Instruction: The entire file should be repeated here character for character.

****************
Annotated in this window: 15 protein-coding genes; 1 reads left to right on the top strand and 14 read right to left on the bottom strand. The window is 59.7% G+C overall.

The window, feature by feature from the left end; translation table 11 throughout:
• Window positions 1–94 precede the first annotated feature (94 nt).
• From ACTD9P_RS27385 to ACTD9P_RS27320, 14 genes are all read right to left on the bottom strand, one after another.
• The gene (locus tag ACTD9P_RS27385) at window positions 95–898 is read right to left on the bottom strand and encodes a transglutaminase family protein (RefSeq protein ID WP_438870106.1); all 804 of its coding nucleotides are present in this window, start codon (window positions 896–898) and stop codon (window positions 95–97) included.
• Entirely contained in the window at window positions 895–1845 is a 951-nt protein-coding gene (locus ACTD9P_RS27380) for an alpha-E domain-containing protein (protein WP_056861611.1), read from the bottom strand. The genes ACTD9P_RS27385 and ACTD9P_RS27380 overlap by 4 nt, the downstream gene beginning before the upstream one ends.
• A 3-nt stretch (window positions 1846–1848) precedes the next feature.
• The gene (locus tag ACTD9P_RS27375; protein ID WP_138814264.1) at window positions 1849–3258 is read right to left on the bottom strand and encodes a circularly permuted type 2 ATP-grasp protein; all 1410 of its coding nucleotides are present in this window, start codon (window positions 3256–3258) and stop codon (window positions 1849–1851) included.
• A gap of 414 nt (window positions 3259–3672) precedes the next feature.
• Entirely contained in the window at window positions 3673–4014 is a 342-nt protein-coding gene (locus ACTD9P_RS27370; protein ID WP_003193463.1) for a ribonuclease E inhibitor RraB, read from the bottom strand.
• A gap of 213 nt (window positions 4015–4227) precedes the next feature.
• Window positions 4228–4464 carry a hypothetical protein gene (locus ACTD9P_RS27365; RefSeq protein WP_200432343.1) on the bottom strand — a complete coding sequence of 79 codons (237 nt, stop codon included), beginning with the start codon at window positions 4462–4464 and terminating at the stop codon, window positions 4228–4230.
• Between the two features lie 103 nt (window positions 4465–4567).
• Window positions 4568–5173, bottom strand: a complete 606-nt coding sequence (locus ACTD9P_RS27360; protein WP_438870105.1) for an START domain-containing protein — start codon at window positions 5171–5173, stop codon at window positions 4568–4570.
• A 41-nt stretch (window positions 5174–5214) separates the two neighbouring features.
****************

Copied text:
Annotated in this window: 15 protein-coding genes; 1 reads left to right on the top strand and 14 read right to left on the bottom strand. The window is 59.7% G+C overall.

The window, feature by feature from the left end; translation table 11 throughout:
• Window positions 1–94 precede the first annotated feature (94 nt).
• From ACTD9P_RS27385 to ACTD9P_RS27320, 14 genes are all read right to left on the bottom strand, one after another.
• The gene (locus tag ACTD9P_RS27385) at window positions 95–898 is read right to left on the bottom strand and encodes a transglutaminase family protein (RefSeq protein ID WP_438870106.1); all 804 of its coding nucleotides are present in this window, start codon (window positions 896–898) and stop codon (window positions 95–97) included.
• Entirely contained in the window at window positions 895–1845 is a 951-nt protein-coding gene (locus ACTD9P_RS27380) for an alpha-E domain-containing protein (protein WP_056861611.1), read from the bottom strand. The genes ACTD9P_RS27385 and ACTD9P_RS27380 overlap by 4 nt, the downstream gene beginning before the upstream one ends.
• A 3-nt stretch (window positions 1846–1848) precedes the next feature.
• The gene (locus tag ACTD9P_RS27375; protein ID WP_138814264.1) at window positions 1849–3258 is read right to left on the bottom strand and encodes a circularly permuted type 2 ATP-grasp protein; all 1410 of its coding nucleotides are present in this window, start codon (window positions 3256–3258) and stop codon (window positions 1849–1851) included.
• A gap of 414 nt (window positions 3259–3672) precedes the next feature.
• Entirely contained in the window at window positions 3673–4014 is a 342-nt protein-coding gene (locus ACTD9P_RS27370; protein ID WP_003193463.1) for a ribonuclease E inhibitor RraB, read from the bottom strand.
• A gap of 213 nt (window positions 4015–4227) precedes the next feature.
• Window positions 4228–4464 carry a hypothetical protein gene (locus ACTD9P_RS27365; RefSeq protein WP_200432343.1) on the bottom strand — a complete coding sequence of 79 codons (237 nt, stop codon included), beginning with the start codon at window positions 4462–4464 and terminating at the stop codon, window positions 4228–4230.
• Between the two features lie 103 nt (window positions 4465–4567).
• Window positions 4568–5173, bottom strand: a complete 606-nt coding sequence (locus ACTD9P_RS27360; protein WP_438870105.1) for an START domain-containing protein — start codon at window positions 5171–5173, stop codon at window positions 4568–4570.
• A 41-nt stretch (window positions 5174–5214) separates the two neighbouring features.